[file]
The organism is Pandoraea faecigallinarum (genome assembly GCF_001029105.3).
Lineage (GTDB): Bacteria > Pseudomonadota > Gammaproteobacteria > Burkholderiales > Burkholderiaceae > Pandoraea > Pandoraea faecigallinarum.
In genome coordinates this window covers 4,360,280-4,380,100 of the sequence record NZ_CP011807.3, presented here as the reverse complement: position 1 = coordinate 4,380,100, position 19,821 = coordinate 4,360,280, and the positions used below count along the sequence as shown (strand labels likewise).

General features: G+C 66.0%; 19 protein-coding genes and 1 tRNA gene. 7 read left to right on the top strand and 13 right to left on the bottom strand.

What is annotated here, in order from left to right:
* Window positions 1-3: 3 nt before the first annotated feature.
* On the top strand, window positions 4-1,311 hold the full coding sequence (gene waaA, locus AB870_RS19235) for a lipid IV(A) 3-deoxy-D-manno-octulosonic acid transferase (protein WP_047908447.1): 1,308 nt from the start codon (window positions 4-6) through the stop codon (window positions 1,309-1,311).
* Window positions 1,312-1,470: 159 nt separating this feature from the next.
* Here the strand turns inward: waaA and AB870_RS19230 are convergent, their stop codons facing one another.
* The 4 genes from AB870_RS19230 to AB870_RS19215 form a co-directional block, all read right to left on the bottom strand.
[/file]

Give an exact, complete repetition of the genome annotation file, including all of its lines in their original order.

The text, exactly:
The organism is Pandoraea faecigallinarum (genome assembly GCF_001029105.3).
Lineage (GTDB): Bacteria > Pseudomonadota > Gammaproteobacteria > Burkholderiales > Burkholderiaceae > Pandoraea > Pandoraea faecigallinarum.
In genome coordinates this window covers 4,360,280-4,380,100 of the sequence record NZ_CP011807.3, presented here as the reverse complement: position 1 = coordinate 4,380,100, position 19,821 = coordinate 4,360,280, and the positions used below count along the sequence as shown (strand labels likewise).

General features: G+C 66.0%; 19 protein-coding genes and 1 tRNA gene. 7 read left to right on the top strand and 13 right to left on the bottom strand.

What is annotated here, in order from left to right:
* Window positions 1-3: 3 nt before the first annotated feature.
* On the top strand, window positions 4-1,311 hold the full coding sequence (gene waaA, locus AB870_RS19235) for a lipid IV(A) 3-deoxy-D-manno-octulosonic acid transferase (protein WP_047908447.1): 1,308 nt from the start codon (window positions 4-6) through the stop codon (window positions 1,309-1,311).
* Window positions 1,312-1,470: 159 nt separating this feature from the next.
* Here the strand turns inward: waaA and AB870_RS19230 are convergent, their stop codons facing one another.
* The 4 genes from AB870_RS19230 to AB870_RS19215 form a co-directional block, all read right to left on the bottom strand.